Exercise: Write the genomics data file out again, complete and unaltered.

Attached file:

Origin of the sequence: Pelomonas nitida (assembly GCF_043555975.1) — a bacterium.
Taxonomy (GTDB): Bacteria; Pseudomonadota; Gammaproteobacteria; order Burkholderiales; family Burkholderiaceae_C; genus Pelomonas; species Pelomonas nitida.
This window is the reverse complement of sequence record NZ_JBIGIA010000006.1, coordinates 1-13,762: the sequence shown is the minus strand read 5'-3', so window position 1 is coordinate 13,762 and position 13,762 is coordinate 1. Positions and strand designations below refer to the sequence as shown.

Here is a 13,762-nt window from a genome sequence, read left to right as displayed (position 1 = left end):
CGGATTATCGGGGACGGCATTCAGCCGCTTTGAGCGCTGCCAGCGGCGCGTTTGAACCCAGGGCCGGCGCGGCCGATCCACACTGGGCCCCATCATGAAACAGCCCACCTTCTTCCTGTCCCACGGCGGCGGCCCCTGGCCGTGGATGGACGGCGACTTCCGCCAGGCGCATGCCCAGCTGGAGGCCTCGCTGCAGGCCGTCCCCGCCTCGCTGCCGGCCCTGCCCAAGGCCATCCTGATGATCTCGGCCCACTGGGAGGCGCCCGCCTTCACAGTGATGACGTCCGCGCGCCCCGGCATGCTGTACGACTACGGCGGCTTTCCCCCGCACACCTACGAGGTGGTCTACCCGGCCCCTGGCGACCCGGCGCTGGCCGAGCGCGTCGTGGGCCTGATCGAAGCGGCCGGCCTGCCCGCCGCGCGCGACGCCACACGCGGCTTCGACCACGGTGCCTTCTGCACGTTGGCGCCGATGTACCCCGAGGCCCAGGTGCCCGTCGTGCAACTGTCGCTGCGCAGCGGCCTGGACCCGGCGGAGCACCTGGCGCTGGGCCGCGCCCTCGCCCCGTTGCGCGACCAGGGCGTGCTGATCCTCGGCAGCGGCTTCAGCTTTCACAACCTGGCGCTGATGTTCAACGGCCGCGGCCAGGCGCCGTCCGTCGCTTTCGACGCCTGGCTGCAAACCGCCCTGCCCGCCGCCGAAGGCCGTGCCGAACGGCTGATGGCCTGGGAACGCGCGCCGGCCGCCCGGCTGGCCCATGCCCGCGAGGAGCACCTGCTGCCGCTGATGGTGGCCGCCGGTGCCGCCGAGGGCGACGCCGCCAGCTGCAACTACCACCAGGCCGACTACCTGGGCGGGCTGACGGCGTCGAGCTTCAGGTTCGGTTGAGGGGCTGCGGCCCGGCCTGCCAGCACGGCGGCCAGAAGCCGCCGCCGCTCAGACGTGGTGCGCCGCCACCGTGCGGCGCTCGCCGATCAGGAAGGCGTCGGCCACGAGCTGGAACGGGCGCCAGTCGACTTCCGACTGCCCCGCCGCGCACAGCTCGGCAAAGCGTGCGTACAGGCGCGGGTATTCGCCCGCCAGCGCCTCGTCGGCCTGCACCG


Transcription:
Origin of the sequence: Pelomonas nitida (assembly GCF_043555975.1) — a bacterium.
Taxonomy (GTDB): Bacteria; Pseudomonadota; Gammaproteobacteria; order Burkholderiales; family Burkholderiaceae_C; genus Pelomonas; species Pelomonas nitida.
This window is the reverse complement of sequence record NZ_JBIGIA010000006.1, coordinates 1-13,762: the sequence shown is the minus strand read 5'-3', so window position 1 is coordinate 13,762 and position 13,762 is coordinate 1. Positions and strand designations below refer to the sequence as shown.

Here is a 13,762-nt window from a genome sequence, read left to right as displayed (position 1 = left end):
CGGATTATCGGGGACGGCATTCAGCCGCTTTGAGCGCTGCCAGCGGCGCGTTTGAACCCAGGGCCGGCGCGGCCGATCCACACTGGGCCCCATCATGAAACAGCCCACCTTCTTCCTGTCCCACGGCGGCGGCCCCTGGCCGTGGATGGACGGCGACTTCCGCCAGGCGCATGCCCAGCTGGAGGCCTCGCTGCAGGCCGTCCCCGCCTCGCTGCCGGCCCTGCCCAAGGCCATCCTGATGATCTCGGCCCACTGGGAGGCGCCCGCCTTCACAGTGATGACGTCCGCGCGCCCCGGCATGCTGTACGACTACGGCGGCTTTCCCCCGCACACCTACGAGGTGGTCTACCCGGCCCCTGGCGACCCGGCGCTGGCCGAGCGCGTCGTGGGCCTGATCGAAGCGGCCGGCCTGCCCGCCGCGCGCGACGCCACACGCGGCTTCGACCACGGTGCCTTCTGCACGTTGGCGCCGATGTACCCCGAGGCCCAGGTGCCCGTCGTGCAACTGTCGCTGCGCAGCGGCCTGGACCCGGCGGAGCACCTGGCGCTGGGCCGCGCCCTCGCCCCGTTGCGCGACCAGGGCGTGCTGATCCTCGGCAGCGGCTTCAGCTTTCACAACCTGGCGCTGATGTTCAACGGCCGCGGCCAGGCGCCGTCCGTCGCTTTCGACGCCTGGCTGCAAACCGCCCTGCCCGCCGCCGAAGGCCGTGCCGAACGGCTGATGGCCTGGGAACGCGCGCCGGCCGCCCGGCTGGCCCATGCCCGCGAGGAGCACCTGCTGCCGCTGATGGTGGCCGCCGGTGCCGCCGAGGGCGACGCCGCCAGCTGCAACTACCACCAGGCCGACTACCTGGGCGGGCTGACGGCGTCGAGCTTCAGGTTCGGTTGAGGGGCTGCGGCCCGGCCTGCCAGCACGGCGGCCAGAAGCCGCCGCCGCTCAGACGTGGTGCGCCGCCACCGTGCGGCGCTCGCCGATCAGGAAGGCGTCGGCCACGAGCTGGAACGGGCGCCAGTCGACTTCCGACTGCCCCGCCGCGCACAGCTCGGCAAAGCGTGCGTACAGGCGCGGGTATTCGCCCGCCAGCGCCTCGTCGGCCTGCACCG